Certain other terms in franchise agreements are prohibited
The New Code prohibits a franchise agreement from requiring:
- a release of the franchisor from all liability towards the franchisee (this prohibition also existed under the Old Code);
- a party to bring an action or engage in dispute resolution outside Australia or outside a State or Territory in which the franchised business is based; and
- a franchisee to pay the franchisor’s costs of settling a dispute under the agreement.
Disclosure document differences
Under the New Code, master franchisors are no longer required to provide a disclosure document to subfranchisees. This removes the unnecessary duplication involved in both master franchisors and subfranchisors (commonly referred to as ‘master franchisees’) preparing disclosure documents for subfranchisees, and eases the disclosure burden on master franchisors to some extent.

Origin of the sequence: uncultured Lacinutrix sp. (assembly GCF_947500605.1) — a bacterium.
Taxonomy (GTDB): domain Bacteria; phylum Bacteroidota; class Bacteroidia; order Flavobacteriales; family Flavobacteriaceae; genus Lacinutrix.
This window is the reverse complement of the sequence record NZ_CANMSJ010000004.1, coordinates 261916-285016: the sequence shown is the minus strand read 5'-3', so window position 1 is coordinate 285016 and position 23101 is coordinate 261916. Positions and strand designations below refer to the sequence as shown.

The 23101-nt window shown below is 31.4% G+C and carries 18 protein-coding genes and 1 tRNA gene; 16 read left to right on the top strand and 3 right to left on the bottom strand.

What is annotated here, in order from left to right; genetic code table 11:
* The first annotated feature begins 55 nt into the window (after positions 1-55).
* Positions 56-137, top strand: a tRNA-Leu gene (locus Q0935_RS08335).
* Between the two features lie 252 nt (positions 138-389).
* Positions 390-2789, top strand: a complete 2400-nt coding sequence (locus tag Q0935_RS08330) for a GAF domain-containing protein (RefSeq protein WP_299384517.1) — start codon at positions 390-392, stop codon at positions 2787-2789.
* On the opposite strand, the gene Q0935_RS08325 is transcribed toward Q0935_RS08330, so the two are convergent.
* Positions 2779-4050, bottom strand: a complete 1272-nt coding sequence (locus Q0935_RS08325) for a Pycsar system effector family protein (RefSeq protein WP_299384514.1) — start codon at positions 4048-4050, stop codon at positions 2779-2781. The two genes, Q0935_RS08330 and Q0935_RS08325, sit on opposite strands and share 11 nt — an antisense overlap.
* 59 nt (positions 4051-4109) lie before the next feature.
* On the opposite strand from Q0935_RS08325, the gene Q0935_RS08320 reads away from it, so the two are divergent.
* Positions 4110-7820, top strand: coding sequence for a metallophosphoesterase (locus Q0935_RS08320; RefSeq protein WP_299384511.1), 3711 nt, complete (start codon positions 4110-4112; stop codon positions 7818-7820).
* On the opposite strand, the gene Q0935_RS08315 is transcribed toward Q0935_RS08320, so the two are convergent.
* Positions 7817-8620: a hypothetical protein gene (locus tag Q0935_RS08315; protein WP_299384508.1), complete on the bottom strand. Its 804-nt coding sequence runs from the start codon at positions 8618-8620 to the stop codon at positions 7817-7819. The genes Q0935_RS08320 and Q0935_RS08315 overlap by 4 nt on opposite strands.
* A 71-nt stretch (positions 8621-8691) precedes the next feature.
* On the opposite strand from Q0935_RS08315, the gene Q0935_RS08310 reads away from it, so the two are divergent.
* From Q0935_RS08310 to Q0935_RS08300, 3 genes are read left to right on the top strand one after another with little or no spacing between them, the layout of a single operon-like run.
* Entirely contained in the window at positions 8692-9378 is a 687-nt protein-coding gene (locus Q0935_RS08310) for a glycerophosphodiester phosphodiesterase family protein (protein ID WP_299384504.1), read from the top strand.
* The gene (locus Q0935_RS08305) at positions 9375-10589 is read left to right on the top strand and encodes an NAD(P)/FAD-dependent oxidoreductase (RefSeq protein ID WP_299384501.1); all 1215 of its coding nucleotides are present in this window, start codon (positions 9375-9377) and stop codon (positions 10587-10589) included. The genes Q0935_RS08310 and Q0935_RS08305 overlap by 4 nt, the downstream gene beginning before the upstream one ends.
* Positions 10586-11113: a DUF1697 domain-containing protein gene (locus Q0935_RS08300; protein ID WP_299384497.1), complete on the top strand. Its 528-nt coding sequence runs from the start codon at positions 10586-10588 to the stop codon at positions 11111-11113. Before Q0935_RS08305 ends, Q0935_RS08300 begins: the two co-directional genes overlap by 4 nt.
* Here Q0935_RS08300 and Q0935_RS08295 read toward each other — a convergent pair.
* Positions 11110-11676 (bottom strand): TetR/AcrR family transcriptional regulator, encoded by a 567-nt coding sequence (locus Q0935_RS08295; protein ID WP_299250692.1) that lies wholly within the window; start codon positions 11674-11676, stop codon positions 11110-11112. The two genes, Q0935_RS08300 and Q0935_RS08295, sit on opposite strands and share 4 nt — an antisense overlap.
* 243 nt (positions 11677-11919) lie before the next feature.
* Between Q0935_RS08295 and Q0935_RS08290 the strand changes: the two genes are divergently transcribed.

The ‘short form’ disclosure document that was a feature of the Old Code will also be removed in favour of one standard disclosure document template. The New Code, however, will allow franchisors to shorten and improve the readability of their disclosure documents by placing a list of inapplicable items in an attachment to, rather than in the main body of, the disclosure document.